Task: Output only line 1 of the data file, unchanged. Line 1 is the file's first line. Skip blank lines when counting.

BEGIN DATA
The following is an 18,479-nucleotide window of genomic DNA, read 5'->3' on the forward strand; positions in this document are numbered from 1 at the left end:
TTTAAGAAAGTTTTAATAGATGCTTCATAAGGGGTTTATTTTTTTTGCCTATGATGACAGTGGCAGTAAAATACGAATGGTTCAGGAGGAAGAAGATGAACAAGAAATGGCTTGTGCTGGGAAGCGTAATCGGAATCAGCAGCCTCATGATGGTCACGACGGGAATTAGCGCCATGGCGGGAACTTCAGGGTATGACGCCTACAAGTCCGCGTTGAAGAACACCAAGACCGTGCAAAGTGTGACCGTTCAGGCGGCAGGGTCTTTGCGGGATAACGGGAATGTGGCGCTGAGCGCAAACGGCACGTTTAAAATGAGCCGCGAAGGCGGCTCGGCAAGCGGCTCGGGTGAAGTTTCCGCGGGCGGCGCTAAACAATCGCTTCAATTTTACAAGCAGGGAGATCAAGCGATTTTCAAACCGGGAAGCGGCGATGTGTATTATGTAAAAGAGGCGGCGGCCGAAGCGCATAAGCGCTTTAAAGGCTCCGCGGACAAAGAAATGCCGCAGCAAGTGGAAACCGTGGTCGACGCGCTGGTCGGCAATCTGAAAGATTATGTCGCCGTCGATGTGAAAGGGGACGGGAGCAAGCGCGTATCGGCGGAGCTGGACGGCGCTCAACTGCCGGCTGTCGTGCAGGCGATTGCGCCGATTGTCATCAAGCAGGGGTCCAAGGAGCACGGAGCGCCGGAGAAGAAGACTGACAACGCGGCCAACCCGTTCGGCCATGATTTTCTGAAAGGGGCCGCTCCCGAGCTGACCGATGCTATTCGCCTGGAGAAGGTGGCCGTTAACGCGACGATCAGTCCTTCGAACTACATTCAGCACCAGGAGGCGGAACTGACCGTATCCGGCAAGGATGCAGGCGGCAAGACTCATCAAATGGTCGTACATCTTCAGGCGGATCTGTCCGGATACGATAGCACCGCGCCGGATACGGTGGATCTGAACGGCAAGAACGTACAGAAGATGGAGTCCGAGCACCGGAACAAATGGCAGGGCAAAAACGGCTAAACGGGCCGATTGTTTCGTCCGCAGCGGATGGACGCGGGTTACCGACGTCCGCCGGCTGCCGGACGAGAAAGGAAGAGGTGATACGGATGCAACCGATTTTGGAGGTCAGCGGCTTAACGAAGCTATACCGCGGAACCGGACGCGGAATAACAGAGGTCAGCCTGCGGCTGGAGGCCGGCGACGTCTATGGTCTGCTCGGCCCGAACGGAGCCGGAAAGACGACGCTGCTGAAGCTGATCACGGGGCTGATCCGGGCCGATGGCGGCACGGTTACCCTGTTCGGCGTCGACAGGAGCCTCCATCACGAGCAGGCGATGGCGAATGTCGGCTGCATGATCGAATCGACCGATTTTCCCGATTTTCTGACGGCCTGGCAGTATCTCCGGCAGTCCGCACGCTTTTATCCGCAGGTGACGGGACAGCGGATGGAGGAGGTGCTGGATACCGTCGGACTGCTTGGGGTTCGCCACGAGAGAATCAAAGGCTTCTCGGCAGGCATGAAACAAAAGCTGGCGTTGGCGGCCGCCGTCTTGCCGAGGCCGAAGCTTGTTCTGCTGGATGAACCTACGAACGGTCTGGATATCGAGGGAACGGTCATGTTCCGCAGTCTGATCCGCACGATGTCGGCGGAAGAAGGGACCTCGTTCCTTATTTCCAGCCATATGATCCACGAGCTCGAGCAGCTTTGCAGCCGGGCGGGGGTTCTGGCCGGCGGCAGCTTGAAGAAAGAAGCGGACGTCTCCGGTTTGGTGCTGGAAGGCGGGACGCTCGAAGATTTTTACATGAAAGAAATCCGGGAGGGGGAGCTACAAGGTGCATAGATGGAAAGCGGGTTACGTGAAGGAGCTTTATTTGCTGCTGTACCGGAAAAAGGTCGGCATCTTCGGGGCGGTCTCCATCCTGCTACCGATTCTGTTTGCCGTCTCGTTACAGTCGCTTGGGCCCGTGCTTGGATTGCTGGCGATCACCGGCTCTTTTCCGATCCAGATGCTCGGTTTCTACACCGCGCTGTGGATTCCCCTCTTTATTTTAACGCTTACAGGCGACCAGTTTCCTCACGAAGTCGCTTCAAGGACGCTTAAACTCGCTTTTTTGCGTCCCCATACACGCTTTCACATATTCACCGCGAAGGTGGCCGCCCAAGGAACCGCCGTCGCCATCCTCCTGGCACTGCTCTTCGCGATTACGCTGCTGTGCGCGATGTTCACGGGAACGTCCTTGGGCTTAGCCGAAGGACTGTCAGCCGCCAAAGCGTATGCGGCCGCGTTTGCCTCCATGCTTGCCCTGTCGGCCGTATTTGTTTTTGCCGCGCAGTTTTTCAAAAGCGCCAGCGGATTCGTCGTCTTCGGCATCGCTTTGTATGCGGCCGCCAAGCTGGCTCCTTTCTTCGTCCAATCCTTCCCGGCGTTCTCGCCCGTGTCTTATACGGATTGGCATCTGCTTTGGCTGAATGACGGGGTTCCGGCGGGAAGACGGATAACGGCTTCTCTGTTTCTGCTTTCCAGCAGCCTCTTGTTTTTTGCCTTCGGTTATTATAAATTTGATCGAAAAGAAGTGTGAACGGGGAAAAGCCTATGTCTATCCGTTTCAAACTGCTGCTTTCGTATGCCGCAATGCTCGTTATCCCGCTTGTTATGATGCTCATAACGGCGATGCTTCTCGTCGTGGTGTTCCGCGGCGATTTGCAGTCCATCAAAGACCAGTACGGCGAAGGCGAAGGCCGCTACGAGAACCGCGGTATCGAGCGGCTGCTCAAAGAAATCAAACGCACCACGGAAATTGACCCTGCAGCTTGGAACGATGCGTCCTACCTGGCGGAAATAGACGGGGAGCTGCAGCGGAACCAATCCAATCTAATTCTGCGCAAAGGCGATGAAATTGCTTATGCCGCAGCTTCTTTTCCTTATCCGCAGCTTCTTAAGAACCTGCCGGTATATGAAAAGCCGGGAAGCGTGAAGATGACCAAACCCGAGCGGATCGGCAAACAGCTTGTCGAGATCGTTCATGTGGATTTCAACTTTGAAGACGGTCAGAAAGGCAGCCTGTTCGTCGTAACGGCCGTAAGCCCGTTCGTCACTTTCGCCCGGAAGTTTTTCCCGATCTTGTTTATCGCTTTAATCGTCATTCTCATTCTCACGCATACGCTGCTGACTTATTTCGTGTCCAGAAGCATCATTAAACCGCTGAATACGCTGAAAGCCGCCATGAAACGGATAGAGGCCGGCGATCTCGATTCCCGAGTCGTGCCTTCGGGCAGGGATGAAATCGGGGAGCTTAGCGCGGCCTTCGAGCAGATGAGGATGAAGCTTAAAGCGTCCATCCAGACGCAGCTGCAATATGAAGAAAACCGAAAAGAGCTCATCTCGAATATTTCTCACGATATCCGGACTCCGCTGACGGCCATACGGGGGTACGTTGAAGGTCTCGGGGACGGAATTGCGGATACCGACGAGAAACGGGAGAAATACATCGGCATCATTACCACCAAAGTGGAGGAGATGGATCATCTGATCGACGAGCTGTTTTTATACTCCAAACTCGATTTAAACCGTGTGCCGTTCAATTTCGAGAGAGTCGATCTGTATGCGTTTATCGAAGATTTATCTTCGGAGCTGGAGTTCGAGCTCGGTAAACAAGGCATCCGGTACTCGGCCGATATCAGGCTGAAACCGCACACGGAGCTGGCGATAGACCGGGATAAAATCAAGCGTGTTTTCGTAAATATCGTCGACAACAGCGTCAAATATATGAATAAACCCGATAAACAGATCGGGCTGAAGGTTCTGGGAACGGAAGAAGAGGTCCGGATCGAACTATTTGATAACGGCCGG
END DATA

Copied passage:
The following is an 18,479-nucleotide window of genomic DNA, read 5'->3' on the forward strand; positions in this document are numbered from 1 at the left end: